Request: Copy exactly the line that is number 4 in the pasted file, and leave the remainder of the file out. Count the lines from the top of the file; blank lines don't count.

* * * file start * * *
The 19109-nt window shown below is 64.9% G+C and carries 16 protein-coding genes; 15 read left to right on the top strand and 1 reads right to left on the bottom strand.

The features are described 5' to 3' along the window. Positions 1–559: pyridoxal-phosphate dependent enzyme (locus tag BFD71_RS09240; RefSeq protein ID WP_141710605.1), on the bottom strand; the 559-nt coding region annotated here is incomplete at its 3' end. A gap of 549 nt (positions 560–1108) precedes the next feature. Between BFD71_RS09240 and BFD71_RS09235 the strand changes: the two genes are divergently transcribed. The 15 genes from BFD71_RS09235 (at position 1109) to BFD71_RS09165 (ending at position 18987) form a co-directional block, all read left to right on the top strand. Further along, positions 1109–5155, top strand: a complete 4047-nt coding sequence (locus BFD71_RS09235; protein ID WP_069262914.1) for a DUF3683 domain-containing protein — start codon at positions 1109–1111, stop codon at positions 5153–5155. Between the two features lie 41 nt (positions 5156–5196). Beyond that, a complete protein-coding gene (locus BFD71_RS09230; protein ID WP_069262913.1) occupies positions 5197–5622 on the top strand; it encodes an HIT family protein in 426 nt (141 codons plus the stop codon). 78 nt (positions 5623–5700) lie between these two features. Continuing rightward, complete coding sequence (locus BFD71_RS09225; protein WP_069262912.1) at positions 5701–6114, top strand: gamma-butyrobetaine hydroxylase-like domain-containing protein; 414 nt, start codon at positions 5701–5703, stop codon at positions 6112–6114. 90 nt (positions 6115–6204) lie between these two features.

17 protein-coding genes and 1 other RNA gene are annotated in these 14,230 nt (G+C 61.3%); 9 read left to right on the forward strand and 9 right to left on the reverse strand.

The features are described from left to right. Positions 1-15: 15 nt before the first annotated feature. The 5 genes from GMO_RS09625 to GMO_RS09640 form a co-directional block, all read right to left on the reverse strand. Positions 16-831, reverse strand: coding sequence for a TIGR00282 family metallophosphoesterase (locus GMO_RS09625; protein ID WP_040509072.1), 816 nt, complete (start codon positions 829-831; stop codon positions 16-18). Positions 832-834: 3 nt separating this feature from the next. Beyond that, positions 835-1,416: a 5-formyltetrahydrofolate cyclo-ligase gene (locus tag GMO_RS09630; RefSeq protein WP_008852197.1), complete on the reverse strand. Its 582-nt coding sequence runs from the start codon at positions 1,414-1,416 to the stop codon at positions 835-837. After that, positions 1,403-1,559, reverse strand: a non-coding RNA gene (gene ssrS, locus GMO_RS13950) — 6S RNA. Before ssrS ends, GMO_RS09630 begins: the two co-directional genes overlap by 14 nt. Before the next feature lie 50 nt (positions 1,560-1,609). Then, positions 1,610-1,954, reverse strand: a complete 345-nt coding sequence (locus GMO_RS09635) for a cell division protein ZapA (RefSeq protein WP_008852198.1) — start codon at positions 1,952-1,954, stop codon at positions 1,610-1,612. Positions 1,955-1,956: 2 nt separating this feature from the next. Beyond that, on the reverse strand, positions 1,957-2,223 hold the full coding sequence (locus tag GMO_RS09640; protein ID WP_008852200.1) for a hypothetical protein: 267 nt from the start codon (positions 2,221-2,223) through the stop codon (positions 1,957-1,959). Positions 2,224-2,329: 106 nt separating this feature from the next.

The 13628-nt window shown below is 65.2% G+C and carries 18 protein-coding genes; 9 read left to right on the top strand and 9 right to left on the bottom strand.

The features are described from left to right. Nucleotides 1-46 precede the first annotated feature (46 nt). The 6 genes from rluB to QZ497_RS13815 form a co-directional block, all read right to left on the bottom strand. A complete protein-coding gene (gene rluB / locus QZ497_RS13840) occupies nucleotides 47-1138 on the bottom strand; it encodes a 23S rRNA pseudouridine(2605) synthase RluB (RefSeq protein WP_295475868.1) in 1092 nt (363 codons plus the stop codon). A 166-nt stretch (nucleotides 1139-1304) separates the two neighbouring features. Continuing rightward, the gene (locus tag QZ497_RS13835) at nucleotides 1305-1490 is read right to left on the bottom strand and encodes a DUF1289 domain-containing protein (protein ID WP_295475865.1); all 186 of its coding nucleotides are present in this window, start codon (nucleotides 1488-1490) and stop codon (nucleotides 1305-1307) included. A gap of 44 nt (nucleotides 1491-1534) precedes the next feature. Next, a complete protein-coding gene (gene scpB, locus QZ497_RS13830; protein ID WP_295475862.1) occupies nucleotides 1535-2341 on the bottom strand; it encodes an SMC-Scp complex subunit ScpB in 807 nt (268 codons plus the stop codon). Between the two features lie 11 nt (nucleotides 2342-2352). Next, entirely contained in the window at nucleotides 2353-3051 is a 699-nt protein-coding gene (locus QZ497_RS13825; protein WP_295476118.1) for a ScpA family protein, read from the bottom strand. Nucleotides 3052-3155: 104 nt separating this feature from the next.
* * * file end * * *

The features are described from left to right. Positions 1-15: 15 nt before the first annotated feature. The 5 genes from GMO_RS09625 to GMO_RS09640 form a co-directional block, all read right to left on the reverse strand. Positions 16-831, reverse strand: coding sequence for a TIGR00282 family metallophosphoesterase (locus GMO_RS09625; protein ID WP_040509072.1), 816 nt, complete (start codon positions 829-831; stop codon positions 16-18). Positions 832-834: 3 nt separating this feature from the next. Beyond that, positions 835-1,416: a 5-formyltetrahydrofolate cyclo-ligase gene (locus tag GMO_RS09630; RefSeq protein WP_008852197.1), complete on the reverse strand. Its 582-nt coding sequence runs from the start codon at positions 1,414-1,416 to the stop codon at positions 835-837. After that, positions 1,403-1,559, reverse strand: a non-coding RNA gene (gene ssrS, locus GMO_RS13950) — 6S RNA. Before ssrS ends, GMO_RS09630 begins: the two co-directional genes overlap by 14 nt. Before the next feature lie 50 nt (positions 1,560-1,609). Then, positions 1,610-1,954, reverse strand: a complete 345-nt coding sequence (locus GMO_RS09635) for a cell division protein ZapA (RefSeq protein WP_008852198.1) — start codon at positions 1,952-1,954, stop codon at positions 1,610-1,612. Positions 1,955-1,956: 2 nt separating this feature from the next. Beyond that, on the reverse strand, positions 1,957-2,223 hold the full coding sequence (locus tag GMO_RS09640; protein ID WP_008852200.1) for a hypothetical protein: 267 nt from the start codon (positions 2,221-2,223) through the stop codon (positions 1,957-1,959). Positions 2,224-2,329: 106 nt separating this feature from the next.